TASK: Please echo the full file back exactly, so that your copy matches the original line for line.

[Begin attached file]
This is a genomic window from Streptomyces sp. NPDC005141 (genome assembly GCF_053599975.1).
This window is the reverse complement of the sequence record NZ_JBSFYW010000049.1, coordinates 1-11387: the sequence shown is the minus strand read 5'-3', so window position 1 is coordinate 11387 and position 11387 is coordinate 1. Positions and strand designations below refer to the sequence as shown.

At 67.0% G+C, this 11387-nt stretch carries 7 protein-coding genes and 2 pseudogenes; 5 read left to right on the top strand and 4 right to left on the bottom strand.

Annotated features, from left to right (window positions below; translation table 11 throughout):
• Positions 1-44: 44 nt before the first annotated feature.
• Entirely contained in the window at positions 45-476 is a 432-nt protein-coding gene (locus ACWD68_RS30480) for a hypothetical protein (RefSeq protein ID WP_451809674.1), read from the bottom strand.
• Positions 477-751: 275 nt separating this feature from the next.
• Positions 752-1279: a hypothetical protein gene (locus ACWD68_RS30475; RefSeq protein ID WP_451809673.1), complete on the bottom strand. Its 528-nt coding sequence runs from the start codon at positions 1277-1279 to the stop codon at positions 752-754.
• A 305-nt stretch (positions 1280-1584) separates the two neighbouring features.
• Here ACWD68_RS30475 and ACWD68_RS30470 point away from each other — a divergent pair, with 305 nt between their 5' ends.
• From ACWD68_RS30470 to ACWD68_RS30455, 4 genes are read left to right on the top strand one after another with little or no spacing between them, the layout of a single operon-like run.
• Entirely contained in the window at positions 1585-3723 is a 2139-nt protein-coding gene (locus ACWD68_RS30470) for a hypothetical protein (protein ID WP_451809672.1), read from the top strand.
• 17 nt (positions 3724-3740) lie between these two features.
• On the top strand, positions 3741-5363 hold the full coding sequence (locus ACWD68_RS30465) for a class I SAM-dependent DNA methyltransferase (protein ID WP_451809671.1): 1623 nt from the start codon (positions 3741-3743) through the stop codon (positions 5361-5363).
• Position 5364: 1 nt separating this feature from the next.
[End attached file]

This is a genomic window from Streptomyces sp. NPDC005141 (genome assembly GCF_053599975.1).
This window is the reverse complement of the sequence record NZ_JBSFYW010000049.1, coordinates 1-11387: the sequence shown is the minus strand read 5'-3', so window position 1 is coordinate 11387 and position 11387 is coordinate 1. Positions and strand designations below refer to the sequence as shown.

At 67.0% G+C, this 11387-nt stretch carries 7 protein-coding genes and 2 pseudogenes; 5 read left to right on the top strand and 4 right to left on the bottom strand.

Annotated features, from left to right (window positions below; translation table 11 throughout):
• Positions 1-44: 44 nt before the first annotated feature.
• Entirely contained in the window at positions 45-476 is a 432-nt protein-coding gene (locus ACWD68_RS30480) for a hypothetical protein (RefSeq protein ID WP_451809674.1), read from the bottom strand.
• Positions 477-751: 275 nt separating this feature from the next.
• Positions 752-1279: a hypothetical protein gene (locus ACWD68_RS30475; RefSeq protein ID WP_451809673.1), complete on the bottom strand. Its 528-nt coding sequence runs from the start codon at positions 1277-1279 to the stop codon at positions 752-754.
• A 305-nt stretch (positions 1280-1584) separates the two neighbouring features.
• Here ACWD68_RS30475 and ACWD68_RS30470 point away from each other — a divergent pair, with 305 nt between their 5' ends.
• From ACWD68_RS30470 to ACWD68_RS30455, 4 genes are read left to right on the top strand one after another with little or no spacing between them, the layout of a single operon-like run.
• Entirely contained in the window at positions 1585-3723 is a 2139-nt protein-coding gene (locus ACWD68_RS30470) for a hypothetical protein (protein ID WP_451809672.1), read from the top strand.
• 17 nt (positions 3724-3740) lie between these two features.
• On the top strand, positions 3741-5363 hold the full coding sequence (locus ACWD68_RS30465) for a class I SAM-dependent DNA methyltransferase (protein ID WP_451809671.1): 1623 nt from the start codon (positions 3741-3743) through the stop codon (positions 5361-5363).
• Position 5364: 1 nt separating this feature from the next.